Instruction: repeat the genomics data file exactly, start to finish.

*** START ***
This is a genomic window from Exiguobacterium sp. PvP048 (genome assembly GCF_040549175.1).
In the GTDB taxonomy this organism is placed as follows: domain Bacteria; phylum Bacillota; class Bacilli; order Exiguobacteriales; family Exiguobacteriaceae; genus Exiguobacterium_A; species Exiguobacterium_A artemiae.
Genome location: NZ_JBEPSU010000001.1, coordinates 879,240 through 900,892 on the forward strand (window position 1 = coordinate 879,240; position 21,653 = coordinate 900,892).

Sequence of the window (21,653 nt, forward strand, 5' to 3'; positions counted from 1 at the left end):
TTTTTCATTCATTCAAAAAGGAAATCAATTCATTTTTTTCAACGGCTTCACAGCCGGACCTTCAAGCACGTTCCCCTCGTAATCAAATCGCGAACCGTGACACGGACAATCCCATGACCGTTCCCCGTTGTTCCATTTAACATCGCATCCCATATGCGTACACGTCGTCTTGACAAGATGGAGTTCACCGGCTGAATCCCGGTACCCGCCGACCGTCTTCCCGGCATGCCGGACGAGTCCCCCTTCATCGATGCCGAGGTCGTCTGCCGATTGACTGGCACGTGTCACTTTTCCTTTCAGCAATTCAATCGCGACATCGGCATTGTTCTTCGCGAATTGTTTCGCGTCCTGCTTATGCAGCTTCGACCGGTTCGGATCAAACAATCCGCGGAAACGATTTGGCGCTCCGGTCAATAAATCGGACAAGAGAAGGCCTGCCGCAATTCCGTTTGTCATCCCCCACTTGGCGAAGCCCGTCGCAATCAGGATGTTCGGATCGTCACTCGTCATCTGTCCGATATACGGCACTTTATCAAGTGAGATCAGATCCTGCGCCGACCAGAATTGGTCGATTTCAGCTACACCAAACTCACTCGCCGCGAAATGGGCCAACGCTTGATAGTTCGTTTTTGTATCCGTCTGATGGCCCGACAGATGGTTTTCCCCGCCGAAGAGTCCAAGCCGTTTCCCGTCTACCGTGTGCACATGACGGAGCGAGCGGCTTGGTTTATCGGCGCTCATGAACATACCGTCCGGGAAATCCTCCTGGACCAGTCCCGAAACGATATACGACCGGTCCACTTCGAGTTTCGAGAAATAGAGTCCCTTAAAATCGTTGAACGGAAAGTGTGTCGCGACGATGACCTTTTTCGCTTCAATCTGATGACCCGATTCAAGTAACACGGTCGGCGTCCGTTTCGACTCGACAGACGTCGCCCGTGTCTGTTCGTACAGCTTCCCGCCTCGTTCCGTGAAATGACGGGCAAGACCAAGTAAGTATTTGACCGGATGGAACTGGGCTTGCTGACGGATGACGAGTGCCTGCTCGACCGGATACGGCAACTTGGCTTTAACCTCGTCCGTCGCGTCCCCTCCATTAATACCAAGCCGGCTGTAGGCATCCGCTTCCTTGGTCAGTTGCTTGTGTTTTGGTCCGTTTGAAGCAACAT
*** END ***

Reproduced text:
This is a genomic window from Exiguobacterium sp. PvP048 (genome assembly GCF_040549175.1).
In the GTDB taxonomy this organism is placed as follows: domain Bacteria; phylum Bacillota; class Bacilli; order Exiguobacteriales; family Exiguobacteriaceae; genus Exiguobacterium_A; species Exiguobacterium_A artemiae.
Genome location: NZ_JBEPSU010000001.1, coordinates 879,240 through 900,892 on the forward strand (window position 1 = coordinate 879,240; position 21,653 = coordinate 900,892).

Sequence of the window (21,653 nt, forward strand, 5' to 3'; positions counted from 1 at the left end):
TTTTTCATTCATTCAAAAAGGAAATCAATTCATTTTTTTCAACGGCTTCACAGCCGGACCTTCAAGCACGTTCCCCTCGTAATCAAATCGCGAACCGTGACACGGACAATCCCATGACCGTTCCCCGTTGTTCCATTTAACATCGCATCCCATATGCGTACACGTCGTCTTGACAAGATGGAGTTCACCGGCTGAATCCCGGTACCCGCCGACCGTCTTCCCGGCATGCCGGACGAGTCCCCCTTCATCGATGCCGAGGTCGTCTGCCGATTGACTGGCACGTGTCACTTTTCCTTTCAGCAATTCAATCGCGACATCGGCATTGTTCTTCGCGAATTGTTTCGCGTCCTGCTTATGCAGCTTCGACCGGTTCGGATCAAACAATCCGCGGAAACGATTTGGCGCTCCGGTCAATAAATCGGACAAGAGAAGGCCTGCCGCAATTCCGTTTGTCATCCCCCACTTGGCGAAGCCCGTCGCAATCAGGATGTTCGGATCGTCACTCGTCATCTGTCCGATATACGGCACTTTATCAAGTGAGATCAGATCCTGCGCCGACCAGAATTGGTCGATTTCAGCTACACCAAACTCACTCGCCGCGAAATGGGCCAACGCTTGATAGTTCGTTTTTGTATCCGTCTGATGGCCCGACAGATGGTTTTCCCCGCCGAAGAGTCCAAGCCGTTTCCCGTCTACCGTGTGCACATGACGGAGCGAGCGGCTTGGTTTATCGGCGCTCATGAACATACCGTCCGGGAAATCCTCCTGGACCAGTCCCGAAACGATATACGACCGGTCCACTTCGAGTTTCGAGAAATAGAGTCCCTTAAAATCGTTGAACGGAAAGTGTGTCGCGACGATGACCTTTTTCGCTTCAATCTGATGACCCGATTCAAGTAACACGGTCGGCGTCCGTTTCGACTCGACAGACGTCGCCCGTGTCTGTTCGTACAGCTTCCCGCCTCGTTCCGTGAAATGACGGGCAAGACCAAGTAAGTATTTGACCGGATGGAACTGGGCTTGCTGACGGATGACGAGTGCCTGCTCGACCGGATACGGCAACTTGGCTTTAACCTCGTCCGTCGCGTCCCCTCCATTAATACCAAGCCGGCTGTAGGCATCCGCTTCCTTGGTCAGTTGCTTGTGTTTTGGTCCGTTTGAAGCAACAT